Discovering breakthroughs in fibrosis and neurodegeneration


Poly-Q neurodegenerative diseases such as Huntington’s and Machado-Joseph diseases are autosomal dominant genetic diseases that develop when mutant proteins with extended poly-Q repeats are cleaved and form toxic protein aggregates within neurons. This then causes neuronal cell death (neurodegeneration).

These currently incurable diseases result from mutations causing expansion of trinucleotide (CAG) repeat region of genes. CAG is the trinucleotide codon for Glutamine, or the single letter designation for Glutamine, “Q”, hence the designation as a “poly-Q” disease.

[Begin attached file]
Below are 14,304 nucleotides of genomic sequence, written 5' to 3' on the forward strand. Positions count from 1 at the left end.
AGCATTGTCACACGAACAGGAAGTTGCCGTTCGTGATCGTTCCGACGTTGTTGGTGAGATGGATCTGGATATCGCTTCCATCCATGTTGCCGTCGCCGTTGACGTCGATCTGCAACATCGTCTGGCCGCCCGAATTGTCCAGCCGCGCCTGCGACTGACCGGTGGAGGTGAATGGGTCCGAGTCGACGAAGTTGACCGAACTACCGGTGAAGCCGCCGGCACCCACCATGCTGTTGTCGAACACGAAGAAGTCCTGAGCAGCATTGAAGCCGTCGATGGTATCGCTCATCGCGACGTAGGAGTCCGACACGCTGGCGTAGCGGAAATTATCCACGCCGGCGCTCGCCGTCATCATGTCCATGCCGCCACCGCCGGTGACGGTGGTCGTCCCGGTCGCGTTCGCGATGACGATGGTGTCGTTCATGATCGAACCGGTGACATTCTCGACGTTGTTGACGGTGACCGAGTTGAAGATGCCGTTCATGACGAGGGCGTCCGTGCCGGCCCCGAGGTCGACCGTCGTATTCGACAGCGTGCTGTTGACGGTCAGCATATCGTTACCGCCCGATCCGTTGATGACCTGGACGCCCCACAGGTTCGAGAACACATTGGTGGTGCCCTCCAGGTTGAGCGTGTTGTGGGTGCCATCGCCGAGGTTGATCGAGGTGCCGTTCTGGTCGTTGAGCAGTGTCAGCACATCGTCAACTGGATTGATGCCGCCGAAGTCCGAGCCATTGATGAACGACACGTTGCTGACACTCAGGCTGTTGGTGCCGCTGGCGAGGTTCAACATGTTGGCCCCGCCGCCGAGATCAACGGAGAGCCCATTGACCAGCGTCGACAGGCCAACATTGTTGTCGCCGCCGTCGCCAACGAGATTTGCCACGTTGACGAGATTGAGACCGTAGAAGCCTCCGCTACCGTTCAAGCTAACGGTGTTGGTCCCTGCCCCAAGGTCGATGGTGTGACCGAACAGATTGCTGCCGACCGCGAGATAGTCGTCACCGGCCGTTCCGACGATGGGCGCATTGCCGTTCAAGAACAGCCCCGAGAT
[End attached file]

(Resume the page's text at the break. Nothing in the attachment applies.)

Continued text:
Within the United States, approximately 41,000 people have symptomatic Huntington’s disease and more than 200,000 are estimated to be at risk for this progressive, incurable neurodegenerative condition.


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